After a 20 year struggle, tenants at Fruit Sever Apartments in Worcester have won a huge victory! The nonprofit Community Builders has purchased their 132 unit building from a controversial slumlord, and plans major repairs and restoration of affordable housing! Tenants celebrated and met with TCB on March 7th.
Tenants at Fruit Sever Apartments in Worcester first organized with the help of MAHT in 1996. Over the years, the group fought a notorious slumlord in an effort to win housing code related repairs and keep the rents affordable. Tenants suffered for years from water leaks, mold, poor maintenance, leaky windows, and electric heat bills of several hundred dollars per month each winter--often more than tenants paid in rent!
In 2011, MAHT helped tenants delay a rent increase for a year and tried again to win needed repairs. Instead of fixing the building, this slumlord decided to convert to market rent in 2014, by prepaying the HUD mortgage and ending HUD's Section 8 contract. While most tenants were issued Enhanced Vouchers and were able to stay if they wished, many moved out due to the atrocious conditions and harassment by the buildings management and maintenance staff.
The Fruit Sever Tenants Association, with the support of MAHT staffers Cassandra Bensahih and Lediana Cerri, continued to fight for safe and decent housing. They brought in the City Manager, Ed Augustine, and the City Health Department. Under pressure from the City, the slumlord was forced to make numerous health and safety repairs. But rather than working with the tenants, he instead filed a frivolous eviction case against a key tenant leader, who counter-sued in federal court, costing the building's owner significant legal costs before the eviction case was dropped. The owner also issued a "No Trespass" order against MAHT staff, forcing tenants to meet at a nearby neighborhood center.
In 2015, unable to rent the "market" units due to substandard conditions and management, the building's owner finally decided to put the building on the market. This triggered the state Chapter 40T "expiring use" law, which allowed the State Department of Housing and Community Development to pick TCB as a new owner, to offer to buy the building from the slumlord.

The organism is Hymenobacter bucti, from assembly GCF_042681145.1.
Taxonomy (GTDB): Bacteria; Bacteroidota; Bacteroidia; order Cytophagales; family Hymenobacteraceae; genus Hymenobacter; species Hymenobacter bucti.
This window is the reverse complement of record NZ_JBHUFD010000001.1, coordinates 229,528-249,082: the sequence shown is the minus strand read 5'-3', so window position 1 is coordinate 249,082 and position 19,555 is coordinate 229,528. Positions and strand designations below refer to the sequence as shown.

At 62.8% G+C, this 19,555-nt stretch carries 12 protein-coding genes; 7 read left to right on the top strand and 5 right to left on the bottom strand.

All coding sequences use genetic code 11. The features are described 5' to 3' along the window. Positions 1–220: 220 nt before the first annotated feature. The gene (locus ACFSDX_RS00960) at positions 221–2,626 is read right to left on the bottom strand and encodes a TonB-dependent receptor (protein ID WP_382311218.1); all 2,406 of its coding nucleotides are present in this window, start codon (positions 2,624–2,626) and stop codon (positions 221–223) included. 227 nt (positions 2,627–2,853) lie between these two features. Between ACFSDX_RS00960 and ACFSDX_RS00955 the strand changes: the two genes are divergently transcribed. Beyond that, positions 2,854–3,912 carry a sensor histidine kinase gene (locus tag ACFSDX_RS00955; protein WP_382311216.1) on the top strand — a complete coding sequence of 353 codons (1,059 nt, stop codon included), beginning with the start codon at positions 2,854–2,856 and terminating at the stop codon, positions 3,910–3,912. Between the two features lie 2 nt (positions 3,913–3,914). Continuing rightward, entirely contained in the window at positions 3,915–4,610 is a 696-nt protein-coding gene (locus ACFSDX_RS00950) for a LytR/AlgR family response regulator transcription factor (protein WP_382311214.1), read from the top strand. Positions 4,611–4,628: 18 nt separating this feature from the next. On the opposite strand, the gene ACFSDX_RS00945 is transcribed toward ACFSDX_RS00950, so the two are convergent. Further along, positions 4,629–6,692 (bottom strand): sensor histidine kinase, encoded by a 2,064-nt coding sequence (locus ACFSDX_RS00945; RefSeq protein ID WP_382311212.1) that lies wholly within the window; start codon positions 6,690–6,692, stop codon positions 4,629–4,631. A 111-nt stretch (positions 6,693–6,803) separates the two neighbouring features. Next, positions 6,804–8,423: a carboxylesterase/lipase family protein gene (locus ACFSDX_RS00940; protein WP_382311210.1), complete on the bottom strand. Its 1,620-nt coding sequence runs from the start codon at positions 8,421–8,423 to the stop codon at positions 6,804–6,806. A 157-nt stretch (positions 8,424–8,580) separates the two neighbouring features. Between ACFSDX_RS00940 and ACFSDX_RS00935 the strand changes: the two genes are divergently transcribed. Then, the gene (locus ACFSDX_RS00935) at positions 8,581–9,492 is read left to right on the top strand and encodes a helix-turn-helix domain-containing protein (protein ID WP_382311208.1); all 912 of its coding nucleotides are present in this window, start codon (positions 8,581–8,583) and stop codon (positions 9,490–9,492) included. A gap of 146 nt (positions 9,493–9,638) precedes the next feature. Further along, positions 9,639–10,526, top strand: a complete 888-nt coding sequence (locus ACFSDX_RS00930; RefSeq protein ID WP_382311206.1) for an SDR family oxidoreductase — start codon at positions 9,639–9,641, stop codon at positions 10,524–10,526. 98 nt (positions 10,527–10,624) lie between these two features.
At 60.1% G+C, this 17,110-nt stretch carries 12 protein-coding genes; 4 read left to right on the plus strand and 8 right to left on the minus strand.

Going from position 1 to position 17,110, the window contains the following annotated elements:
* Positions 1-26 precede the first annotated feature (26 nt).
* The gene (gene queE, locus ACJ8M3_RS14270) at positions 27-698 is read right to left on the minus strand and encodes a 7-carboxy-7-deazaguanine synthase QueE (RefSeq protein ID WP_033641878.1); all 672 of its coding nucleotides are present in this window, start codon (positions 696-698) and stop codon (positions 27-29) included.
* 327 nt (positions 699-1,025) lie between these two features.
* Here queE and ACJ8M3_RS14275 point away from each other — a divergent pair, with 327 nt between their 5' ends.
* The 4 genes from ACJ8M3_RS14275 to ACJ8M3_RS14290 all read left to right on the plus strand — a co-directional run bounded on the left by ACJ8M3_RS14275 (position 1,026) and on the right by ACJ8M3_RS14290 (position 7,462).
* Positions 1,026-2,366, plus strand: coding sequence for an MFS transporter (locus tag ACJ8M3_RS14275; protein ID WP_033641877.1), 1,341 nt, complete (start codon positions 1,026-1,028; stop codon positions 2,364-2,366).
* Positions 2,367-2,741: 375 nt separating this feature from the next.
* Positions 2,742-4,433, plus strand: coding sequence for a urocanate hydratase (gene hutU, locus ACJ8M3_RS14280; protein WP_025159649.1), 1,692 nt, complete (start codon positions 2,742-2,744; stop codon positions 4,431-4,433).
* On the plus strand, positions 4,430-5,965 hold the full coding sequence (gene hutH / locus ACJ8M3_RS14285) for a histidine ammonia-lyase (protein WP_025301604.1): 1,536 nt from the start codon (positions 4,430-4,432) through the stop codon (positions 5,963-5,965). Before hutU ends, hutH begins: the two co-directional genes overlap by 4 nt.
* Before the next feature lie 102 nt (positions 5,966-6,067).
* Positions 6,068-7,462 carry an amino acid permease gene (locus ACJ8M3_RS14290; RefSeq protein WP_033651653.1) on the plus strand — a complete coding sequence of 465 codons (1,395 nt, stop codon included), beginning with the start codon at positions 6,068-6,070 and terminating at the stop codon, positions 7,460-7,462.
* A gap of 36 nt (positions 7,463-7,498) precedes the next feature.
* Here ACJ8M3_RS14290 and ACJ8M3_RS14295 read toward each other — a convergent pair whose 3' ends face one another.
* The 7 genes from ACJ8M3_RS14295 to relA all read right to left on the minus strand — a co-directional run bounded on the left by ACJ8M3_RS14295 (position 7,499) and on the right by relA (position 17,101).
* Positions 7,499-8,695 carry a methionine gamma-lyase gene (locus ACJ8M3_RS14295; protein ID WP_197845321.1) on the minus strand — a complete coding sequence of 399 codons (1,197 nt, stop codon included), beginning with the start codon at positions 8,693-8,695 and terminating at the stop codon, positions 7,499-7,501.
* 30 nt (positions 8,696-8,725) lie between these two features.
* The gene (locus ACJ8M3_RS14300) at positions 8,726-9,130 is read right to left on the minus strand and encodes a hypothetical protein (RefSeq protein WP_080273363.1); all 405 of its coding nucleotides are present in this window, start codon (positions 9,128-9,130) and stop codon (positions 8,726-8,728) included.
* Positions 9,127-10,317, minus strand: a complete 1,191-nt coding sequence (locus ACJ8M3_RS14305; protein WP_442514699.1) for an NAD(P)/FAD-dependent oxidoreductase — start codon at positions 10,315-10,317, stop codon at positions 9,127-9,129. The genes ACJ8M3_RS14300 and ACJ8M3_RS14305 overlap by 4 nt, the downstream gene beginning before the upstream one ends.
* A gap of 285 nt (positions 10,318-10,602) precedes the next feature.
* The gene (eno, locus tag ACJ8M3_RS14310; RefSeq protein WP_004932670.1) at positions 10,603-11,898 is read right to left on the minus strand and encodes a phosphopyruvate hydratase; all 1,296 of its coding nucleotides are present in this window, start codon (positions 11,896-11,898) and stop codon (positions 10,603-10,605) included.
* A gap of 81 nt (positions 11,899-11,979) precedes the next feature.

TCB finalized the sale in summer 2016, and has begun assembling up to $10 million to renovate the building and restore affordable housing. On March 7, 2017, MAHT volunteers Bensahih and Cerri organized a celebration and meeting with TCB. A standing room only crowd of more than 50 tenants heard from TCB's John Fraser, who spoke about exciting things to come! TCB hopes to raise the funds for new kitchens, bathrooms and appliances; new windows and sliding doors; plumbing upgrades; and weatherization and energy improvements to finally lower peoples' electric heat bills. TCB also plans a new Community Center and has begun programming for children and seniors in the development. More than 12 tenants volunteered to strengthen the Fruit Sever Tenants Association to continue the dialogue with their new owner!
"It is truly an honor to see justice in motion when people stand up for their right to decent housing, we win, welcome TCB and thank you for the involvement with the tenants association and for the spirit of caring you bring to fruit sever. - Cassandra Bensahih
Although the Fruit Sever Tenants Association and TCB have a long way to go, this is a HUGE victory for all of us here at MAHT and we cannot wait to see how far the building and tenant group comes in the next few years. Check out a few pictures below of the first meeting!
Michael Kane of MAHT speaking to the tenants of the Fruit Sever Building
John Fraser of TCB speaking on exciting things to come for the Fruit Sever Building
MAHT organizer Cassandra Bensahih with long time resident